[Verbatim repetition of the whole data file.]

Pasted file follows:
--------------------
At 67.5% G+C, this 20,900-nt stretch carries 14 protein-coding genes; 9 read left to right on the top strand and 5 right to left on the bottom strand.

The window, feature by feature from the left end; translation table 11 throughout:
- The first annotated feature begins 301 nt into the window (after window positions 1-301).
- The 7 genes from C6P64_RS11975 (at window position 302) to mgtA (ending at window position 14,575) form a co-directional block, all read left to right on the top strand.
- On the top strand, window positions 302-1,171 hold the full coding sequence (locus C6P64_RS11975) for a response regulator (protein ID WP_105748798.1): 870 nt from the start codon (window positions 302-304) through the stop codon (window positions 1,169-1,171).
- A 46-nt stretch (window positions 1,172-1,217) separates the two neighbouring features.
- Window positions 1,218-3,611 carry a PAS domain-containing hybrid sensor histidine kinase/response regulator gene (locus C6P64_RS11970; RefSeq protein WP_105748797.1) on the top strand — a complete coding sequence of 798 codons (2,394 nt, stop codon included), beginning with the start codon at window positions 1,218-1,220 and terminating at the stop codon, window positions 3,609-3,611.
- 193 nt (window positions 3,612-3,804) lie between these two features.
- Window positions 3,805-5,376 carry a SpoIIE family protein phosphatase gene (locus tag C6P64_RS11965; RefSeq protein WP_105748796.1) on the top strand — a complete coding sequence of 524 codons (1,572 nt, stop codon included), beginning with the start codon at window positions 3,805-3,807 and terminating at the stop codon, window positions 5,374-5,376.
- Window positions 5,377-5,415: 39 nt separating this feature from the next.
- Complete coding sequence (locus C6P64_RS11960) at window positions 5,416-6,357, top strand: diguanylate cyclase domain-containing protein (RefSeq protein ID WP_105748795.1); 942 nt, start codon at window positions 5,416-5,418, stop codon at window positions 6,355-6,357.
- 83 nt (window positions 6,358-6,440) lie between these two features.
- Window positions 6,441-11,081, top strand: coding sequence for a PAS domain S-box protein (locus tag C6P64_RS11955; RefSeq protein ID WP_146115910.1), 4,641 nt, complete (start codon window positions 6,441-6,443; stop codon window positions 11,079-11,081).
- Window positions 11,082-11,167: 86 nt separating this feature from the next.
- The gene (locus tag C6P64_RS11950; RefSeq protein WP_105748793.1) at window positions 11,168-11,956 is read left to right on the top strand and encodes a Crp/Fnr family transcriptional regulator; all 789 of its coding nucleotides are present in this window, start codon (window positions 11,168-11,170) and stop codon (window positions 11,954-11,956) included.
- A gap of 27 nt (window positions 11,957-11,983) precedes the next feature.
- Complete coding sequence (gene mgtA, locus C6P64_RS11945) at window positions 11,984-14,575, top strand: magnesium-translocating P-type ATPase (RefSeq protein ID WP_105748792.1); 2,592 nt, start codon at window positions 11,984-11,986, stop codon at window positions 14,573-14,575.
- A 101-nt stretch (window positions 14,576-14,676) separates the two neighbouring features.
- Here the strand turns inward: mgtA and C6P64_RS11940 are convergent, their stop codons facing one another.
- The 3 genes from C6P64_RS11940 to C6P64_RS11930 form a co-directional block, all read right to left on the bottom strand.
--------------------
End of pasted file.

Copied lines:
At 67.5% G+C, this 20,900-nt stretch carries 14 protein-coding genes; 9 read left to right on the top strand and 5 right to left on the bottom strand.

The window, feature by feature from the left end; translation table 11 throughout:
- The first annotated feature begins 301 nt into the window (after window positions 1-301).
- The 7 genes from C6P64_RS11975 (at window position 302) to mgtA (ending at window position 14,575) form a co-directional block, all read left to right on the top strand.
- On the top strand, window positions 302-1,171 hold the full coding sequence (locus C6P64_RS11975) for a response regulator (protein ID WP_105748798.1): 870 nt from the start codon (window positions 302-304) through the stop codon (window positions 1,169-1,171).
- A 46-nt stretch (window positions 1,172-1,217) separates the two neighbouring features.
- Window positions 1,218-3,611 carry a PAS domain-containing hybrid sensor histidine kinase/response regulator gene (locus C6P64_RS11970; RefSeq protein WP_105748797.1) on the top strand — a complete coding sequence of 798 codons (2,394 nt, stop codon included), beginning with the start codon at window positions 1,218-1,220 and terminating at the stop codon, window positions 3,609-3,611.
- 193 nt (window positions 3,612-3,804) lie between these two features.
- Window positions 3,805-5,376 carry a SpoIIE family protein phosphatase gene (locus tag C6P64_RS11965; RefSeq protein WP_105748796.1) on the top strand — a complete coding sequence of 524 codons (1,572 nt, stop codon included), beginning with the start codon at window positions 3,805-3,807 and terminating at the stop codon, window positions 5,374-5,376.
- Window positions 5,377-5,415: 39 nt separating this feature from the next.
- Complete coding sequence (locus C6P64_RS11960) at window positions 5,416-6,357, top strand: diguanylate cyclase domain-containing protein (RefSeq protein ID WP_105748795.1); 942 nt, start codon at window positions 5,416-5,418, stop codon at window positions 6,355-6,357.
- 83 nt (window positions 6,358-6,440) lie between these two features.
- Window positions 6,441-11,081, top strand: coding sequence for a PAS domain S-box protein (locus tag C6P64_RS11955; RefSeq protein ID WP_146115910.1), 4,641 nt, complete (start codon window positions 6,441-6,443; stop codon window positions 11,079-11,081).
- Window positions 11,082-11,167: 86 nt separating this feature from the next.
- The gene (locus tag C6P64_RS11950; RefSeq protein WP_105748793.1) at window positions 11,168-11,956 is read left to right on the top strand and encodes a Crp/Fnr family transcriptional regulator; all 789 of its coding nucleotides are present in this window, start codon (window positions 11,168-11,170) and stop codon (window positions 11,954-11,956) included.
- A gap of 27 nt (window positions 11,957-11,983) precedes the next feature.
- Complete coding sequence (gene mgtA, locus C6P64_RS11945) at window positions 11,984-14,575, top strand: magnesium-translocating P-type ATPase (RefSeq protein ID WP_105748792.1); 2,592 nt, start codon at window positions 11,984-11,986, stop codon at window positions 14,573-14,575.
- A 101-nt stretch (window positions 14,576-14,676) separates the two neighbouring features.
- Here the strand turns inward: mgtA and C6P64_RS11940 are convergent, their stop codons facing one another.
- The 3 genes from C6P64_RS11940 to C6P64_RS11930 form a co-directional block, all read right to left on the bottom strand.